In the 1828 Census Ann and Thomas Huxley, cite themselves both to be 55 years old, and that Thomas is a farmer with 100 acres, 40 cleared, at Lower Portland. Another reference shows Huxley at some time owned "Peacocks Farm", which he subsequently sold to John Smith when he left the river to "seek fresh fields and pastures new". Peacocks Farm then became a store and Pub and later a parsonage.
Other Interesting DetailsA verified reference indicates that there was a Thomas Huxley who was a cabin boy for Captain James Cook on one of his voyages. Thomas would have been the right age if born 1769.
In the 1806 muster Thomas Jones is listed as Freed by Servitude with Ann Forbes listed as housekeeper with five children.
Planning is well underway for the 2010 Windsor Bicentenary Celebrations. 140 trees have been planted in the Hawkesbury region in preparation for the celebrations; one each for the early convicts including Thomas and Ann.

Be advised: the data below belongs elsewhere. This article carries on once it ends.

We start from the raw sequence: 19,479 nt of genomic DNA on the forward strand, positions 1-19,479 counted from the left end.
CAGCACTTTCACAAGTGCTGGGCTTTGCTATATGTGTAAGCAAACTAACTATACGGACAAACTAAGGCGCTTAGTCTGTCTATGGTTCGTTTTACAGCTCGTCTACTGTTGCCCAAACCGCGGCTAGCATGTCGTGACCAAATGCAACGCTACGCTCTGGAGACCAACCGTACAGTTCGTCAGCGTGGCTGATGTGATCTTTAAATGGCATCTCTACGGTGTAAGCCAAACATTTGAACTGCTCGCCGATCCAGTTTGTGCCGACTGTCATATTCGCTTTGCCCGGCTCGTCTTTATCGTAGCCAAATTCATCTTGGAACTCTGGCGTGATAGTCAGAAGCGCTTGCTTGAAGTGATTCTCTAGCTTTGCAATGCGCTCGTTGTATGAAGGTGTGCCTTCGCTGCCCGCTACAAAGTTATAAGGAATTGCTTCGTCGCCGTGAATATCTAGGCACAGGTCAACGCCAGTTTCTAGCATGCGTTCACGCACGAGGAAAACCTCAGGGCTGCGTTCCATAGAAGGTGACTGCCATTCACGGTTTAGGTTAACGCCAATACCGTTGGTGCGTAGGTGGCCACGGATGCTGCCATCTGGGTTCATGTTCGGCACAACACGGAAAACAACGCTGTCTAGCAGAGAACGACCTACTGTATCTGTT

Death Registration - NSW Bmd's 1448/1854 V18541448 41A HUXLEY THOMAS AGE 85
Residence and Farm of Thomas Huxley reffered to in media known as Flat Rock was in the area now called Brooklyn there is a explanation on the wiki page about Hawkesbury Station as follows -
The station opened on 7 April 1887 initially as Hawkesbury River, although the station boards apparently carried the name Flat Rock. Timetables in 1889 showed Brooklyn, but in 1890 the name reverted to Hawkesbury River.
In 1891 the station name was truncated to Hawkesbury, before the final name change back to Hawkesbury River in October 1906. Reflecting the confusion in the timetables, the station was known locally as Peats Ferry, Flat Rock, and Brooklyn in the early years, depending on whom one spoke to.
Thomas Huxley arrived in Australia in August 1791 as part of the Third Fleet sailing onboard the "Salamander". Thomas sailed under the surname of Jones, it is believed that Huxley is an alias. Thomas was convicted at the "Old Bailey" for a crime currently unknown.
Thomas Huxley, Convict "Salamander" 1791's Timeline
July 31, 1768
London, Middlesex, England
August 21, 1791
August 24, 1798
Lower Portland, NSW, Australia
BDM V1798743 1A/1798 Fathers name registered as "Dring" Ann Huxley's previous partner. However father was Thomas Jones, the alias used by Thomas Huxley.
Lower Portland, NSW, Australia
April 12, 1804
Lower Portland, NSW, Australia
BDM V18043913 1B/1804
December 14, 1805
Lower Portland Head V18054843 1B
BDM V18054843 1B/1805